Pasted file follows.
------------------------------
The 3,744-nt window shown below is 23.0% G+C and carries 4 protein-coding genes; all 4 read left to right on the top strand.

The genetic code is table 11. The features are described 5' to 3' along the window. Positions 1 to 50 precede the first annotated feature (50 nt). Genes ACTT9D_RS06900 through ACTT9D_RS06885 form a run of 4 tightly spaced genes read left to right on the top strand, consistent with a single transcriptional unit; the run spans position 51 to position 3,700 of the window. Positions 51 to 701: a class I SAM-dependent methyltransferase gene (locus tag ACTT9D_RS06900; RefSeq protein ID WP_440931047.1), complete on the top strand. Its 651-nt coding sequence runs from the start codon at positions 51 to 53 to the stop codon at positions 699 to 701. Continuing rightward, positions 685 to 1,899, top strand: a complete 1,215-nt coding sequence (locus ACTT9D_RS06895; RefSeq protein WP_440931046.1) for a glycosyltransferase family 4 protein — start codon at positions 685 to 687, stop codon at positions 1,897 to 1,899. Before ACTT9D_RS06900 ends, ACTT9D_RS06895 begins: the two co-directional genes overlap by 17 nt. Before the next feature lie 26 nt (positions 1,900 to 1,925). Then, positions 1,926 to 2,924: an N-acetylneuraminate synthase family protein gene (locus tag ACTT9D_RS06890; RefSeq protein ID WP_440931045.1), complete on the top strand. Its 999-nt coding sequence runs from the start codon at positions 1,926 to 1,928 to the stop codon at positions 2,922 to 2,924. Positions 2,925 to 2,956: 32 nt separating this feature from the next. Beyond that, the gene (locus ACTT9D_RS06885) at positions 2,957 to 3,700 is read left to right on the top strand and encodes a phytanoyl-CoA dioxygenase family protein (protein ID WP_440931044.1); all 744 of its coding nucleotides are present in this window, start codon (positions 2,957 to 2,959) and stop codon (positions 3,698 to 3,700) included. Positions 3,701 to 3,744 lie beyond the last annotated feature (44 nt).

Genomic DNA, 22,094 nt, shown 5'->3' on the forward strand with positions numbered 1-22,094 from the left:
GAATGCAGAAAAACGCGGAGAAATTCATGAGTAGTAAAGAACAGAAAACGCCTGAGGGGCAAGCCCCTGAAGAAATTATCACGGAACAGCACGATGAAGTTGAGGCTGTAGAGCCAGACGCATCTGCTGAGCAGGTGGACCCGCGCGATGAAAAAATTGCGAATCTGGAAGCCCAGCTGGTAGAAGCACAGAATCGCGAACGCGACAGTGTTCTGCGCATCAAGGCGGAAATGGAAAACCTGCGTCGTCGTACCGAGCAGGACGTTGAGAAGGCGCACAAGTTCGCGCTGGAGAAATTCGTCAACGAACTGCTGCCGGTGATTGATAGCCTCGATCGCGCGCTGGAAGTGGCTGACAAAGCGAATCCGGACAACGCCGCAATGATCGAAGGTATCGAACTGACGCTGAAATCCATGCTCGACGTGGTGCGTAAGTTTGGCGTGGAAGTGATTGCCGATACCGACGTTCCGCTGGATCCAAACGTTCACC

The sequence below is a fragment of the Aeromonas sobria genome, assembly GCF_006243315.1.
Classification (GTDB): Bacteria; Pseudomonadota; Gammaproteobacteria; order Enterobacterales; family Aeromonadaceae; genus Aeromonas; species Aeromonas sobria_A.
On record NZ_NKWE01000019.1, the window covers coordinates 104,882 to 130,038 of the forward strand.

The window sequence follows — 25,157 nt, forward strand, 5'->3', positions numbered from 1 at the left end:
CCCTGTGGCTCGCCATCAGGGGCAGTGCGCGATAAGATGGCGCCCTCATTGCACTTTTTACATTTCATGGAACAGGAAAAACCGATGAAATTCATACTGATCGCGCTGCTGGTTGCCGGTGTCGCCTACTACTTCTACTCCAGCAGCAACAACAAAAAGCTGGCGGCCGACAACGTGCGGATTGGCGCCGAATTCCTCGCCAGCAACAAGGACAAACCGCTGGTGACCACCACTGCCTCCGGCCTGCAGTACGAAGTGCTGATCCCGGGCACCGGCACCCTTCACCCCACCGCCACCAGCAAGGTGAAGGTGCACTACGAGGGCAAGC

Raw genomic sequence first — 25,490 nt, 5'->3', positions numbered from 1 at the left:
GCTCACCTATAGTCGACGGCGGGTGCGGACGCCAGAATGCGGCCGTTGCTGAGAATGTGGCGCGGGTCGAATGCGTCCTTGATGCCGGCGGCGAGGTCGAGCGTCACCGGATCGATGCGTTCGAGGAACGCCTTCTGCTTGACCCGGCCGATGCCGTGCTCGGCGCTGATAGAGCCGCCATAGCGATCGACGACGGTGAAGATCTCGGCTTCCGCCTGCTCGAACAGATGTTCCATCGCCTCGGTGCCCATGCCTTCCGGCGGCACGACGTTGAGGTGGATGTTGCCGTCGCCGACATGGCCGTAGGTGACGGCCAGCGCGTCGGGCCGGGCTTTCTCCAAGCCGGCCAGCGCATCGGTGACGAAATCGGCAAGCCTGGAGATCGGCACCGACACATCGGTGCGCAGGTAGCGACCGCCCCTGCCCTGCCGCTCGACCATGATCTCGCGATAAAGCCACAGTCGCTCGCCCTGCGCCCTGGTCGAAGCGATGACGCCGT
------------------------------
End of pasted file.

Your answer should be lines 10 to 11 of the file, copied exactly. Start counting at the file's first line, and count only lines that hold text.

Raw genomic sequence first — 25,490 nt, 5'->3', positions numbered from 1 at the left:
GCTCACCTATAGTCGACGGCGGGTGCGGACGCCAGAATGCGGCCGTTGCTGAGAATGTGGCGCGGGTCGAATGCGTCCTTGATGCCGGCGGCGAGGTCGAGCGTCACCGGATCGATGCGTTCGAGGAACGCCTTCTGCTTGACCCGGCCGATGCCGTGCTCGGCGCTGATAGAGCCGCCATAGCGATCGACGACGGTGAAGATCTCGGCTTCCGCCTGCTCGAACAGATGTTCCATCGCCTCGGTGCCCATGCCTTCCGGCGGCACGACGTTGAGGTGGATGTTGCCGTCGCCGACATGGCCGTAGGTGACGGCCAGCGCGTCGGGCCGGGCTTTCTCCAAGCCGGCCAGCGCATCGGTGACGAAATCGGCAAGCCTGGAGATCGGCACCGACACATCGGTGCGCAGGTAGCGACCGCCCCTGCCCTGCCGCTCGACCATGATCTCGCGATAAAGCCACAGTCGCTCGCCCTGCGCCCTGGTCGAAGCGATGACGCCGT